Theories of human development characteristically include a series of stages through which individuals are expected to pass if they are to achieve wholeness and happiness. Whether explicitly or t, such theories privilege rmalcy. Heroes, on the other hand, are commonly wounded individuals whose developmental disabilities are ultimately the source of their personal success and heroism. The Wounds that Heal examines developmental theory in the light of the heroic narrative and argues that such theory should be adjusted to accommodate the experience of those who are, in many ways, our principal role models. Four individuals are examined in depth: Jane Austen, T. E. Lawrence, Winston Churchill, and George S. Patton, Jr. The study draws on the experience of a host of other individuals, both historic and fictional, and includes materials designed to aid readers in defining their own views of the heroic as well as to become heroes or heroines in their own lives.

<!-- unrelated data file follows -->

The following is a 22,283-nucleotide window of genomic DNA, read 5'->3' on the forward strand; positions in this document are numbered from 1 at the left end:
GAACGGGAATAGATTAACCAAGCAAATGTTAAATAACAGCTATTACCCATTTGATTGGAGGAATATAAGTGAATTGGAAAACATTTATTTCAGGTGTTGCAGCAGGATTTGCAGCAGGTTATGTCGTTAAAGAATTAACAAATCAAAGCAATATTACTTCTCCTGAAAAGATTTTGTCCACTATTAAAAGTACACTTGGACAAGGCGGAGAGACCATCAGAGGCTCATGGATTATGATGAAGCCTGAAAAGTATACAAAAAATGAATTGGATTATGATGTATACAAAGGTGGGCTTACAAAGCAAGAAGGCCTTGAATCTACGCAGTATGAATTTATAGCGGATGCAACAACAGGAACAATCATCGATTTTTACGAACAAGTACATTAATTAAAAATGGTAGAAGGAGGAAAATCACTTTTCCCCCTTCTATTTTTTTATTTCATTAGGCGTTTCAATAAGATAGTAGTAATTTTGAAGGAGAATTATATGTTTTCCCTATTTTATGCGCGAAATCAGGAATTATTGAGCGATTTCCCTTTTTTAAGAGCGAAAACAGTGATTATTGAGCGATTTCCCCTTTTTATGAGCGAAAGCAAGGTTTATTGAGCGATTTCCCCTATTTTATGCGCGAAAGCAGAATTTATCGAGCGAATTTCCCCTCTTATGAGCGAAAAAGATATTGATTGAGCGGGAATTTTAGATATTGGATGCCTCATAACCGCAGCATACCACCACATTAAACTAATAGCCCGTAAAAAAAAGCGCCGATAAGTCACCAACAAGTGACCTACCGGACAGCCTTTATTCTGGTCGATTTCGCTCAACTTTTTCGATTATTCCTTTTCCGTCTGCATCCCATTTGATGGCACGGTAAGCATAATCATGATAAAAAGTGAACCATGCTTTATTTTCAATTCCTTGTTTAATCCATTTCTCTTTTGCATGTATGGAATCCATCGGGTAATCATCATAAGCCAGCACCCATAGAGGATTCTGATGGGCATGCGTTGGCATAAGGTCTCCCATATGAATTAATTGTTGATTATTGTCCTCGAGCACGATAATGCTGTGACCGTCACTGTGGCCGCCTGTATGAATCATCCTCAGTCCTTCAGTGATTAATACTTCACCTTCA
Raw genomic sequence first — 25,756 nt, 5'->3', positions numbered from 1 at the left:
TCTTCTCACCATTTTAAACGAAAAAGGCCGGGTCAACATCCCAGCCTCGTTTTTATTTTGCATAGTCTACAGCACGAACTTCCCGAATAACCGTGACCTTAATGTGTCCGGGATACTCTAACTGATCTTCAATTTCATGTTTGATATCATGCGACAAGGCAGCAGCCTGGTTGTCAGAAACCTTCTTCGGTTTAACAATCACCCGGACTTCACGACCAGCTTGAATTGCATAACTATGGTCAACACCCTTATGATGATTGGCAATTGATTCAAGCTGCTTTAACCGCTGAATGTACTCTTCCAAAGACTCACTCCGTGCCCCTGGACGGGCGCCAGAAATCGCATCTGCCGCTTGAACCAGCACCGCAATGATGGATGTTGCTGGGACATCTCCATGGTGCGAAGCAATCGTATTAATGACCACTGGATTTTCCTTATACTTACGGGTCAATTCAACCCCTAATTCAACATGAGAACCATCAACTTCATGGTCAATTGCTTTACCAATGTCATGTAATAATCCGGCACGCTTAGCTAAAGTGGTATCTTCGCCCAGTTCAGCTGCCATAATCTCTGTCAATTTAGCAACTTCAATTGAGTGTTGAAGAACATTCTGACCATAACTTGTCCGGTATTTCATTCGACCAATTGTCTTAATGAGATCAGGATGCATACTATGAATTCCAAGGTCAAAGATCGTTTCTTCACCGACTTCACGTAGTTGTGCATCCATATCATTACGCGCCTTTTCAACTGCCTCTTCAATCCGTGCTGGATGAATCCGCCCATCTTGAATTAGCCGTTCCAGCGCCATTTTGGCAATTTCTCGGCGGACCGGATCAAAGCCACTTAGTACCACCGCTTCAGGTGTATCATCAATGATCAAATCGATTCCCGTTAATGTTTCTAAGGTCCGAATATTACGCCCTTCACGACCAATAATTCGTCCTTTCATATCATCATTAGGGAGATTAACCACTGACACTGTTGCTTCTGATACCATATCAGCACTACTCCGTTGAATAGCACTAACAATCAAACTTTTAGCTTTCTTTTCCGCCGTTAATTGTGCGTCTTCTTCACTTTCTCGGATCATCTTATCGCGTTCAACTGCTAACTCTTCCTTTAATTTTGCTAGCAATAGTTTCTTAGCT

Judith A. Schwartz is a writer, lecturer, and university administrator. She served most recently as executive director of the Lifelong Learning Institute at Washington University in St. Louis and is currently an adjunct assistant professor of psychological sciences at the University of Missouri, Columbia. Richard B. Schwartz is professor of English at the University of Missouri, Columbia, where he served eight years as dean of the College of Arts and Science. He has also taught at the United States Military Academy, the University of Wisconsin, Madison, and Georgetown University, where he served for seventeen years as dean of the graduate school.